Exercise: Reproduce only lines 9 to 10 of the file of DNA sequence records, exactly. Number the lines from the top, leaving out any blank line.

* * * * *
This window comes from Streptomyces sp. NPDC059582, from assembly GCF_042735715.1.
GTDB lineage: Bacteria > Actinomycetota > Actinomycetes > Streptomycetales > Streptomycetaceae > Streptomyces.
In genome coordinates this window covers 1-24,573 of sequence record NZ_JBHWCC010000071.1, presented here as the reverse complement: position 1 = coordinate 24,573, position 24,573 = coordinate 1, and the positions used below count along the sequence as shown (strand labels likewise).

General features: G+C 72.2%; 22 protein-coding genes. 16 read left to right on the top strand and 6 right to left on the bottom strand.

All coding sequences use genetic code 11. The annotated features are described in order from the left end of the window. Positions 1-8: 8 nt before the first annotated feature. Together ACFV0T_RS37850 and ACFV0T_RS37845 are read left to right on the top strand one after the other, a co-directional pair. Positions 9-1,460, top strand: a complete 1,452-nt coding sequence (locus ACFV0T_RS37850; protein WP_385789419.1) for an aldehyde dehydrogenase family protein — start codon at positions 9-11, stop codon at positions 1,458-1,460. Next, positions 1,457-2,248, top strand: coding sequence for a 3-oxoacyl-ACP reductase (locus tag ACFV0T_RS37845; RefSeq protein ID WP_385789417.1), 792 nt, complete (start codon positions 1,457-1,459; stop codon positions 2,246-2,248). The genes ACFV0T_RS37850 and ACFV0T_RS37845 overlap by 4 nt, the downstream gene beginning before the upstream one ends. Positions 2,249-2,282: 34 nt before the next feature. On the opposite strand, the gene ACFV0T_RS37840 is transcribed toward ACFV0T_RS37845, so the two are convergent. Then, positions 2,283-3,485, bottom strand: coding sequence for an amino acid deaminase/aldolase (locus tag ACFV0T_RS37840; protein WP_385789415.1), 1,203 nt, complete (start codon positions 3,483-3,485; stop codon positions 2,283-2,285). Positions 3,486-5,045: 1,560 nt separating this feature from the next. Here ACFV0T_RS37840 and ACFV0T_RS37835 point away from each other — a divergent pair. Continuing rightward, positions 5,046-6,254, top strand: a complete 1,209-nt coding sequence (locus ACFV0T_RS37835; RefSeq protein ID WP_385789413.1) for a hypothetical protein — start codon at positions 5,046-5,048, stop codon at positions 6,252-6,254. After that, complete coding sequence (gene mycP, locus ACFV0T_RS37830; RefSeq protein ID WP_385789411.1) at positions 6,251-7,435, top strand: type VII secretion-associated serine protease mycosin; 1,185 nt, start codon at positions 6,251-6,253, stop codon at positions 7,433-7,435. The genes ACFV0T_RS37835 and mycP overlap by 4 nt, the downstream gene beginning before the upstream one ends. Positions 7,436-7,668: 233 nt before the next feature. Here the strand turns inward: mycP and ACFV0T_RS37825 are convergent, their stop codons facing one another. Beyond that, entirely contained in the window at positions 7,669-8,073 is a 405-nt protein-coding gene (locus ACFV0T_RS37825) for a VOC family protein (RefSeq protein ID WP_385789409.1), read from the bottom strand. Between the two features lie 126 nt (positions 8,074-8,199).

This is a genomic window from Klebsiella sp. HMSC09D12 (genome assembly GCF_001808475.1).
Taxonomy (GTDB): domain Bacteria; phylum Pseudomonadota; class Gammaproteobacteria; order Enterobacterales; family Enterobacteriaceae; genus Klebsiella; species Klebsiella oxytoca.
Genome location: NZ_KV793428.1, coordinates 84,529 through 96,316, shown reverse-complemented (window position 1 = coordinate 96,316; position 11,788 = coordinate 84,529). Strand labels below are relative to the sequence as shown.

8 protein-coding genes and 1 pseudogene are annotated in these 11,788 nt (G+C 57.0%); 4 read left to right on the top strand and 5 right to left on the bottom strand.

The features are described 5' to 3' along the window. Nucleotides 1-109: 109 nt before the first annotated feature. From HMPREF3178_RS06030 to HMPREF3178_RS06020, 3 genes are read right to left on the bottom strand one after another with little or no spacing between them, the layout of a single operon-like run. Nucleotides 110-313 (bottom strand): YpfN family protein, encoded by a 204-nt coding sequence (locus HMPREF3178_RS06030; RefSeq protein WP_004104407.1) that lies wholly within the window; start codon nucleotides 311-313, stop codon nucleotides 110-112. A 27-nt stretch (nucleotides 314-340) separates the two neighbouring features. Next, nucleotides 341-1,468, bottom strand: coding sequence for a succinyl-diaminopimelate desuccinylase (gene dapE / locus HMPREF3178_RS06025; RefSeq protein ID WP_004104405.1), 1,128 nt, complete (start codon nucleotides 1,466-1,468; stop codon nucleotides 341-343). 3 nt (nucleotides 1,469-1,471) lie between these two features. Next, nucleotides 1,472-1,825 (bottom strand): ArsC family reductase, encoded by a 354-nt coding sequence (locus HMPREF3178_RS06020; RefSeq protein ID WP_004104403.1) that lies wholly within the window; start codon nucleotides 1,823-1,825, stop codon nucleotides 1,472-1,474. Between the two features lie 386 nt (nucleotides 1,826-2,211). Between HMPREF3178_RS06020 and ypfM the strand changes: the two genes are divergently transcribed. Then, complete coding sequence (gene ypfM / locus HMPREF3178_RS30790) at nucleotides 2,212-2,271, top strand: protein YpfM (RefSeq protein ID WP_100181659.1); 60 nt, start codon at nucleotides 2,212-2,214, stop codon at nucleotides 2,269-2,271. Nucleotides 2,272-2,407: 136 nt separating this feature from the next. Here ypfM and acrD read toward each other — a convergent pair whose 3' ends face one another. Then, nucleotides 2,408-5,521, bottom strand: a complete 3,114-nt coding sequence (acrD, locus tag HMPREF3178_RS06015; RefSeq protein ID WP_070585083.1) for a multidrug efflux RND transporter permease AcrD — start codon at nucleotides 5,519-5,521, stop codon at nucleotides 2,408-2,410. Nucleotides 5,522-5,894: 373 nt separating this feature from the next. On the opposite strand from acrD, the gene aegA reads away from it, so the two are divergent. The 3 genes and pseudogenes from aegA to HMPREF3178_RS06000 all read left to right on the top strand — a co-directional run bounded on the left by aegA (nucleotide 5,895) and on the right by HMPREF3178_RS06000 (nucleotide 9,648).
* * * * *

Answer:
8 protein-coding genes and 1 pseudogene are annotated in these 11,788 nt (G+C 57.0%); 4 read left to right on the top strand and 5 right to left on the bottom strand.

The features are described 5' to 3' along the window. Nucleotides 1-109: 109 nt before the first annotated feature. From HMPREF3178_RS06030 to HMPREF3178_RS06020, 3 genes are read right to left on the bottom strand one after another with little or no spacing between them, the layout of a single operon-like run. Nucleotides 110-313 (bottom strand): YpfN family protein, encoded by a 204-nt coding sequence (locus HMPREF3178_RS06030; RefSeq protein WP_004104407.1) that lies wholly within the window; start codon nucleotides 311-313, stop codon nucleotides 110-112. A 27-nt stretch (nucleotides 314-340) separates the two neighbouring features. Next, nucleotides 341-1,468, bottom strand: coding sequence for a succinyl-diaminopimelate desuccinylase (gene dapE / locus HMPREF3178_RS06025; RefSeq protein ID WP_004104405.1), 1,128 nt, complete (start codon nucleotides 1,466-1,468; stop codon nucleotides 341-343). 3 nt (nucleotides 1,469-1,471) lie between these two features. Next, nucleotides 1,472-1,825 (bottom strand): ArsC family reductase, encoded by a 354-nt coding sequence (locus HMPREF3178_RS06020; RefSeq protein ID WP_004104403.1) that lies wholly within the window; start codon nucleotides 1,823-1,825, stop codon nucleotides 1,472-1,474. Between the two features lie 386 nt (nucleotides 1,826-2,211). Between HMPREF3178_RS06020 and ypfM the strand changes: the two genes are divergently transcribed. Then, complete coding sequence (gene ypfM / locus HMPREF3178_RS30790) at nucleotides 2,212-2,271, top strand: protein YpfM (RefSeq protein ID WP_100181659.1); 60 nt, start codon at nucleotides 2,212-2,214, stop codon at nucleotides 2,269-2,271. Nucleotides 2,272-2,407: 136 nt separating this feature from the next. Here ypfM and acrD read toward each other — a convergent pair whose 3' ends face one another. Then, nucleotides 2,408-5,521, bottom strand: a complete 3,114-nt coding sequence (acrD, locus tag HMPREF3178_RS06015; RefSeq protein ID WP_070585083.1) for a multidrug efflux RND transporter permease AcrD — start codon at nucleotides 5,519-5,521, stop codon at nucleotides 2,408-2,410. Nucleotides 5,522-5,894: 373 nt separating this feature from the next. On the opposite strand from acrD, the gene aegA reads away from it, so the two are divergent. The 3 genes and pseudogenes from aegA to HMPREF3178_RS06000 all read left to right on the top strand — a co-directional run bounded on the left by aegA (nucleotide 5,895) and on the right by HMPREF3178_RS06000 (nucleotide 9,648).